After the tour bus dropped us off in Salisbury, we walked up a quiet lane that faced the cathedral green. The guide pointed out that the green used to be a graveyard — as all medieval churchyards had been — but all the monuments had been removed, leaving behind a flat green lawn where a woman in a bikini read a book.
Our guide stopped at a simple iron fence and directed our attention to the back yard it enclosed. The wildflower-spangled lawn inside folded over a huge heap of dirt.
“Why don’t they even that out?” one of the other American tourists asked.
“It covers a plague pit,” our guide answered. “During the 1660s, the Black Plague ravaged England. In every town, bodies were just thrown into mass graves. Most were buried so hastily, they didn’t even have a shroud, to say nothing of a coffin.” She waved at the mound, which rose four feet above ground level, even centuries after the grave was closed. “You can see how many people must be buried here.”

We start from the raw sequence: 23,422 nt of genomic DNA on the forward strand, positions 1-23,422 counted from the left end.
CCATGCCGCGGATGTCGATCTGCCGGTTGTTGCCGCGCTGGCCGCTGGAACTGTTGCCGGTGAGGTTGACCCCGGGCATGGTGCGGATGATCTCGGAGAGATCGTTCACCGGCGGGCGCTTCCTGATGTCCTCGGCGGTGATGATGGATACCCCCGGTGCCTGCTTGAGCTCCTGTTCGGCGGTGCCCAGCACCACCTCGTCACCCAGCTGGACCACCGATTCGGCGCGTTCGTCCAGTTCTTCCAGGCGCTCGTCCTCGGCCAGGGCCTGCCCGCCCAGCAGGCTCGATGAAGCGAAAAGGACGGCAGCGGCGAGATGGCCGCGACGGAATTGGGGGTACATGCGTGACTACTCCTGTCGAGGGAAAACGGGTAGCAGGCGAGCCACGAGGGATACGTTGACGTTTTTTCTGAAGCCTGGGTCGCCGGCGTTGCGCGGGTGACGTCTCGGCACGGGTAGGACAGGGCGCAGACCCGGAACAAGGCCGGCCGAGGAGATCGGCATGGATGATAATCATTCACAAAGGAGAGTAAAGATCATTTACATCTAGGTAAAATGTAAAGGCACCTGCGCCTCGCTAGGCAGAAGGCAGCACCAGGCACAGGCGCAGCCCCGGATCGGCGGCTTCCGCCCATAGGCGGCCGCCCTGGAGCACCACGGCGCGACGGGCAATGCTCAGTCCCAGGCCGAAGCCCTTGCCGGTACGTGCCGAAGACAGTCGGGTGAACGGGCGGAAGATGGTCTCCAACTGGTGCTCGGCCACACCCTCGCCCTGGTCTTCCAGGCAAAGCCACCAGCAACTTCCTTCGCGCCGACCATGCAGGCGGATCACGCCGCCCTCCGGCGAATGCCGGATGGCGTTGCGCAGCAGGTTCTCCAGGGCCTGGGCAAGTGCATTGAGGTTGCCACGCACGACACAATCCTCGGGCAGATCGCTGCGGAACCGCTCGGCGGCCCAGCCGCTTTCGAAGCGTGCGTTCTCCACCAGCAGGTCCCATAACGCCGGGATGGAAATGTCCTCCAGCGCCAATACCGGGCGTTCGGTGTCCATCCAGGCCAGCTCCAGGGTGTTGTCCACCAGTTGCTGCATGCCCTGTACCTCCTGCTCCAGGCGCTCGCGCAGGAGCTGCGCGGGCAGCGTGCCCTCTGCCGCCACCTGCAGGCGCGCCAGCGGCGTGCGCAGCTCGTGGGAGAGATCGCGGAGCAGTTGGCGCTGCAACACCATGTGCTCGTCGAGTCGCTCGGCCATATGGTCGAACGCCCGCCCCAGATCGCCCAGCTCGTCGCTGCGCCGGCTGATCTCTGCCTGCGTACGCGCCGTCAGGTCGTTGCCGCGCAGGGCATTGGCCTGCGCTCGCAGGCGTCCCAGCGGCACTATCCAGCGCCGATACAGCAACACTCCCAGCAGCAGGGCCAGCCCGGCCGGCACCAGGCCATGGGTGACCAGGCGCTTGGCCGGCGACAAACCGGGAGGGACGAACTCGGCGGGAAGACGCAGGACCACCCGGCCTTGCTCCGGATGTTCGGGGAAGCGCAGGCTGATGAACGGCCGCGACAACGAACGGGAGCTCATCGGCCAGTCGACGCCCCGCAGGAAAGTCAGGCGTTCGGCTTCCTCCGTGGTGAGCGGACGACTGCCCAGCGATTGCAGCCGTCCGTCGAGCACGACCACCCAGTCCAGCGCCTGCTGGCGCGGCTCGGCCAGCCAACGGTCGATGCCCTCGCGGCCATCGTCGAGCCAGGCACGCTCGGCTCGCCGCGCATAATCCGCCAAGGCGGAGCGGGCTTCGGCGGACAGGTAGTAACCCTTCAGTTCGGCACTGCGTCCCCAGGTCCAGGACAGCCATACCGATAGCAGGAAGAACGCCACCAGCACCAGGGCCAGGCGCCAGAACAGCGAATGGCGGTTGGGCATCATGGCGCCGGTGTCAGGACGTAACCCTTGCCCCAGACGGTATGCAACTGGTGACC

I wondered if I could live in a house, knowing its yard was stuffed with victims of the Black Death. Could I mow the grass over their grave? Could I lie on the lawn and read a book? If any place deserved to be haunted, I’m sure a plague pit does.
I was the only person who snapped a photo as the tour guide moved on.
Cemetery of the Week #71: Salisbury Cathedral
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